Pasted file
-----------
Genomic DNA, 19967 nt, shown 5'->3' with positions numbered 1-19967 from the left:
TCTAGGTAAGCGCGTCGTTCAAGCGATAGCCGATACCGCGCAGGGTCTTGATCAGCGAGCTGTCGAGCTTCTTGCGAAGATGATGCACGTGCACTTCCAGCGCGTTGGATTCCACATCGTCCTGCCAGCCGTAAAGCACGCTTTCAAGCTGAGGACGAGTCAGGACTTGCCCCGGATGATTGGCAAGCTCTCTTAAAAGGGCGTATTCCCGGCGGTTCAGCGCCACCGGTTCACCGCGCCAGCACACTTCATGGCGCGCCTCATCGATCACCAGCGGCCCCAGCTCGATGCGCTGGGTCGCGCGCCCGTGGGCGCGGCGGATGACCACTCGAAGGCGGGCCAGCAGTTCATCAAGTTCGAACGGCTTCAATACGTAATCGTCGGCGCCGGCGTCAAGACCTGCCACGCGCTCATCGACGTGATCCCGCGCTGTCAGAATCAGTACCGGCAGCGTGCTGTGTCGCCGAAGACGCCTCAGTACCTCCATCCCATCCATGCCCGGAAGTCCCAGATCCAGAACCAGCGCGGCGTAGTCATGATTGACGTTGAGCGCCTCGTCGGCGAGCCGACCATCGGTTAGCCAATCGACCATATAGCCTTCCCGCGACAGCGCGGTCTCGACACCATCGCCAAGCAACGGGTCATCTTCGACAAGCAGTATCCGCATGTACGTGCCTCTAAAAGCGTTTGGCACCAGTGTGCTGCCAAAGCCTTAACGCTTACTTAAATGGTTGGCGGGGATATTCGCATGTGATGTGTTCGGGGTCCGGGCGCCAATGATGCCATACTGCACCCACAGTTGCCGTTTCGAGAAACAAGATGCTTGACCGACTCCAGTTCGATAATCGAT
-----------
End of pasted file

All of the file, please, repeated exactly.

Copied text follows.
Genomic DNA, 19967 nt, shown 5'->3' with positions numbered 1-19967 from the left:
TCTAGGTAAGCGCGTCGTTCAAGCGATAGCCGATACCGCGCAGGGTCTTGATCAGCGAGCTGTCGAGCTTCTTGCGAAGATGATGCACGTGCACTTCCAGCGCGTTGGATTCCACATCGTCCTGCCAGCCGTAAAGCACGCTTTCAAGCTGAGGACGAGTCAGGACTTGCCCCGGATGATTGGCAAGCTCTCTTAAAAGGGCGTATTCCCGGCGGTTCAGCGCCACCGGTTCACCGCGCCAGCACACTTCATGGCGCGCCTCATCGATCACCAGCGGCCCCAGCTCGATGCGCTGGGTCGCGCGCCCGTGGGCGCGGCGGATGACCACTCGAAGGCGGGCCAGCAGTTCATCAAGTTCGAACGGCTTCAATACGTAATCGTCGGCGCCGGCGTCAAGACCTGCCACGCGCTCATCGACGTGATCCCGCGCTGTCAGAATCAGTACCGGCAGCGTGCTGTGTCGCCGAAGACGCCTCAGTACCTCCATCCCATCCATGCCCGGAAGTCCCAGATCCAGAACCAGCGCGGCGTAGTCATGATTGACGTTGAGCGCCTCGTCGGCGAGCCGACCATCGGTTAGCCAATCGACCATATAGCCTTCCCGCGACAGCGCGGTCTCGACACCATCGCCAAGCAACGGGTCATCTTCGACAAGCAGTATCCGCATGTACGTGCCTCTAAAAGCGTTTGGCACCAGTGTGCTGCCAAAGCCTTAACGCTTACTTAAATGGTTGGCGGGGATATTCGCATGTGATGTGTTCGGGGTCCGGGCGCCAATGATGCCATACTGCACCCACAGTTGCCGTTTCGAGAAACAAGATGCTTGACCGACTCCAGTTCGATAATCGAT